Jennifer MacKenzie is an agricultural photo journalist with almost 30 year's experience. Operating from her base in Cumbria, Jennifer undertakes mainly industry-related freelance writing and photography.

Quality cattle for Lakeland Beef brand

lakeland beef

Eden Valley farmers Steadman and Judy Dodd produce quality cattle and each week they regularly meet the specifications required by the increasingly popular regional brand, Lakeland Beef.

The Dodds are passionate about their beef cattle and despite the setbacks foot and mouth brought in 2001 they have re-established their noted Redrock pedigree Limousin herd and they also use their pedigree Limousin bulls across the herd of commercial sucklers to produce top prime beef.

Over the last year virtually all their finished beef cattle have sold for the Lakeland Beef brand which more and more restaurants, hotels and pubs across the region are selling.

Steadman and Judy Dodd
Steadman and Judy Dodd and their pedigree and crossbred cows

All the cattle finished on their 400-acre farm West View, Temple Sowerby, near Penrith are sold through the ring at Borderway Mart, Carlisle – the Dodds are firm supporters of the auction system.

Lakeland Beef is a partnership between Pioneer Foodservice, of Carlisle, which also has a depot in Gateshead, auctioneers Harrison & Hetherington, whose mart at Borderway neighbours Pioneer’s headquarters, and abattoir firm Rose County Foods, of Sawley.

Harrison & Hetherington gives help and guidance over the procurement of the beef of the required specification from farm-assured producers in the CA and LA postcode areas for the Lakeland label either through the ring or direct from the farm.

Pioneer takes ownership of the whole carcase which after being at Rose County Foods is further processed by Pioneer.

The regional brand has been gradually gathering momentum and has the backing of EBLEX (English Beef and Lamb Executive).

Restaurants and other catering establishments are readily using the Lakeland brand on their menus. Guaranteeing the provenance of the beef, Pioneer’s sales team gives the names and addresses of producers and quantities of beef each has supplied to the caterers.

“Because of what is happening in the marketplace globally and the increasing demand for local produce, this is an important time for farmers to be involved with regionally branded initiatives like Lakeland Beef,” said Pioneer’s commercial director Barry Garrett.

“Over the past 12 months virtually all our finished cattle have been sold for Lakeland Beef – between three and four a week,” said Steadman Dodd.

“We are very pleased with the price we receive and an added bonus is we follow through our cattle and we know how they have graded and their killing out percentages.”

Judy Dodd added: “We are great believers in local branding of our food, particularly now with concerns over imported meats. We must encourage people to buy as much locally-produced food as possible to support local producers and processors but also to have guarantees about its origins and standards of rearing and finishing.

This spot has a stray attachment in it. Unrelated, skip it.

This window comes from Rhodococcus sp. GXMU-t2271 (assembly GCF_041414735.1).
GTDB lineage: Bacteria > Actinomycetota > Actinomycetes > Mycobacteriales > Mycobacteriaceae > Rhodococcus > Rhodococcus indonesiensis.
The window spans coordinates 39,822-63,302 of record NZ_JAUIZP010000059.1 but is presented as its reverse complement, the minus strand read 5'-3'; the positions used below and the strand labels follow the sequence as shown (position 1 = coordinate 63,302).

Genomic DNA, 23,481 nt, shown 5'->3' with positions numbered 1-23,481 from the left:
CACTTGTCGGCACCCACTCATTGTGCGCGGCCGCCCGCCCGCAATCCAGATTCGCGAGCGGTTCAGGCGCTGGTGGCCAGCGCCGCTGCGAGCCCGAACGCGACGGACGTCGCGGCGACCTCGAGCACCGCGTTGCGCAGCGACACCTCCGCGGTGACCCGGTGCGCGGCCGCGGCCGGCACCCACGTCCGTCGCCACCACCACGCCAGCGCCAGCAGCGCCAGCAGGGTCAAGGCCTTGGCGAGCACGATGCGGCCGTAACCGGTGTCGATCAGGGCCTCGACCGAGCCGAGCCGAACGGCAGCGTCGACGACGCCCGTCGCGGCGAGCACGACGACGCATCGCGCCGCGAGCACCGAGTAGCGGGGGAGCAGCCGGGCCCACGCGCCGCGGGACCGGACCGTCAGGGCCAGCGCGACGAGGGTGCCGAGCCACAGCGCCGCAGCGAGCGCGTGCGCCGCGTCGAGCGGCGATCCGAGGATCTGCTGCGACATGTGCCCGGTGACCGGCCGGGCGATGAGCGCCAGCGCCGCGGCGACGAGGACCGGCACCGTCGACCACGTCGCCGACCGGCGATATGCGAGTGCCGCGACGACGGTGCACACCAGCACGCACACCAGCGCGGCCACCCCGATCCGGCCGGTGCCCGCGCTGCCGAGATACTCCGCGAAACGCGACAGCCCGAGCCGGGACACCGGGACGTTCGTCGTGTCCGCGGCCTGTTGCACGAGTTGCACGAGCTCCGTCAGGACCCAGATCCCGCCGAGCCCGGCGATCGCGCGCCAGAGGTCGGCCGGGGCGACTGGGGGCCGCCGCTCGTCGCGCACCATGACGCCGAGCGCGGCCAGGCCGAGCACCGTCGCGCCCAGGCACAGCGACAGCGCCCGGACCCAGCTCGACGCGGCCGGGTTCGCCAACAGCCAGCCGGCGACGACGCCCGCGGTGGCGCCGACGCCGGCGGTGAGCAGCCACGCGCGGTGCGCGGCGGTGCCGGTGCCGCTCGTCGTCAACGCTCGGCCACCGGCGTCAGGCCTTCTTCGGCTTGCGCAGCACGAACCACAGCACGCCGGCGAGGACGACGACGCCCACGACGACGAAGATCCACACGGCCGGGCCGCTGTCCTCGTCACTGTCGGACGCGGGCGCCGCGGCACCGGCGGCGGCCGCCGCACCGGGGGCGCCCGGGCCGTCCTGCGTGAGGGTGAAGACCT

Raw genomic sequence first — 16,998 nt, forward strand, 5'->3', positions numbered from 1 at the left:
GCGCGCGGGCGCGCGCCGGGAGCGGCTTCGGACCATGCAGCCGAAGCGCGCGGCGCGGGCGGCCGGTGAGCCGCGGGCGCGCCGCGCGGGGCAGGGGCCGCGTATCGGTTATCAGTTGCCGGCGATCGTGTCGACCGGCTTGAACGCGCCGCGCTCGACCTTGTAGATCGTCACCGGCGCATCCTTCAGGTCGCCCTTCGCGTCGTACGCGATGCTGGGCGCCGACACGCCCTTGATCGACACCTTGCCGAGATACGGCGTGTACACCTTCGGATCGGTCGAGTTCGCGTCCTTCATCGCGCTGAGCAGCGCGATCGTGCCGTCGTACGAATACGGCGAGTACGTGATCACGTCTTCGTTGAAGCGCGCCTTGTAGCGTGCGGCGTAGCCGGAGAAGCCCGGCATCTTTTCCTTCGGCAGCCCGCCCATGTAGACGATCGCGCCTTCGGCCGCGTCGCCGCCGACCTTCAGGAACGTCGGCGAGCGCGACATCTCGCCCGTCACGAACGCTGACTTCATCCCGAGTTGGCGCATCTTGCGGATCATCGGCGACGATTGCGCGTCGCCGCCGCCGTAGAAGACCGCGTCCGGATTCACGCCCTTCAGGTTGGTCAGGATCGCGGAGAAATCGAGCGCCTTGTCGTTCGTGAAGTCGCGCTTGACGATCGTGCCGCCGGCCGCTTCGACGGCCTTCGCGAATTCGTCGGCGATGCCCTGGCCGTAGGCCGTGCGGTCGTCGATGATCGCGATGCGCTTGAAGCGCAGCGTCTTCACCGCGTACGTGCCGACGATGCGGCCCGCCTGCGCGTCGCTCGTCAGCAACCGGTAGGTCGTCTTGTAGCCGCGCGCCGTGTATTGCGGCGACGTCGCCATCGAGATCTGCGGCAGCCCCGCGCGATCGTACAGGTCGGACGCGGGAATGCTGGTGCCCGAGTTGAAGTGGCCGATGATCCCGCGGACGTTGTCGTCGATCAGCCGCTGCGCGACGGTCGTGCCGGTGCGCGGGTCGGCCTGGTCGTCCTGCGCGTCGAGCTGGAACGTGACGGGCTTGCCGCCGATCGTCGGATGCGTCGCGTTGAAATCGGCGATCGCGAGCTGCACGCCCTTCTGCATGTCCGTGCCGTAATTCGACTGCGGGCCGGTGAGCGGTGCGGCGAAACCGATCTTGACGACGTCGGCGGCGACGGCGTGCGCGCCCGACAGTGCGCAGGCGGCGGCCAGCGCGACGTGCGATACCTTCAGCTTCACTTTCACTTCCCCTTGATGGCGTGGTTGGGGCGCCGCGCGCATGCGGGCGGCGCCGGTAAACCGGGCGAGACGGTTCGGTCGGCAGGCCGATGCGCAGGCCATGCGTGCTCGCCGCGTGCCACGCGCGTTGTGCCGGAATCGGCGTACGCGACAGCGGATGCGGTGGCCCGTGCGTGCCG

“Lakeland Beef is available now at many pubs and restaurants – we regularly eat it and it lives up to its reputation.”

crossbred cattle typical of those sold for Lakeland Beef
Crossbred cattle typical of those sold for Lakeland Beef.

The Dodds have long been into quality beef production. They established their Redrock Limousin herd 22 years ago and they have re-built numbers up to 100 pedigrees since losing virtually all their cattle to foot and mouth in 2001.

They now have home-bred heifers in the herd and during 2005, 50 cows calved in 2005.

Alongside the pedigree herd they run another herd of 100 commercial cows and heifers. Both herds calve all the year round and most are sold with calves at foot.

As well as breeding their own herd replacements they have built up a reputation for the heifers they sell at Borderway with calves at foot by their own stock bulls, the females being bought-in as bulling heifers.

They have sold up to £1,700 with a calf at foot, generally aged around six weeks old.

Stock bulls are Allanfauld Rumpus Redstone Storm, bought back at nine months old, the French bred Sulkey and Redrock Oboy who escaped foot and mouth as he was away from the farm, Scorboro Ramrod and they have a half share in the French bull Siagra with Threlkeld pedigree breeder George Hutton.

The Dodds have always believed in investing in the best they can. “The best bullocks finish the easiest and they need the least feed while plainer sorts not only take a lot more finishing but they don’t make the same money per kg,” said Steadman Dodd.

The Dodds finish between 150 and 200 cattle a year, buying-in around half of those as 15 month old store cattle in local marts.

Home-bred calves are weaned at nine months old and they are introduced to a silage and maize diet including rolled barley.

“We keep the finishing period for home-bred and bought-in cattle as short as possible – it takes three months – and we finish three or four each week,” said Steadman Dodd.

“Previously we were keeping steers until 22 months old to claim the second premium, but now with the Single Farm Payment we are finishing them earlier and we are able to put more through the system as a result,” he added.

The Dodds, who are helped in their farming operation by employee Joe Harrison, also run a flock of 370 Texel cross Beltex ewes which lamb from March 20, mainly to the Beltex. Most are finished off grass and sold through the ring at Borderway Mart.

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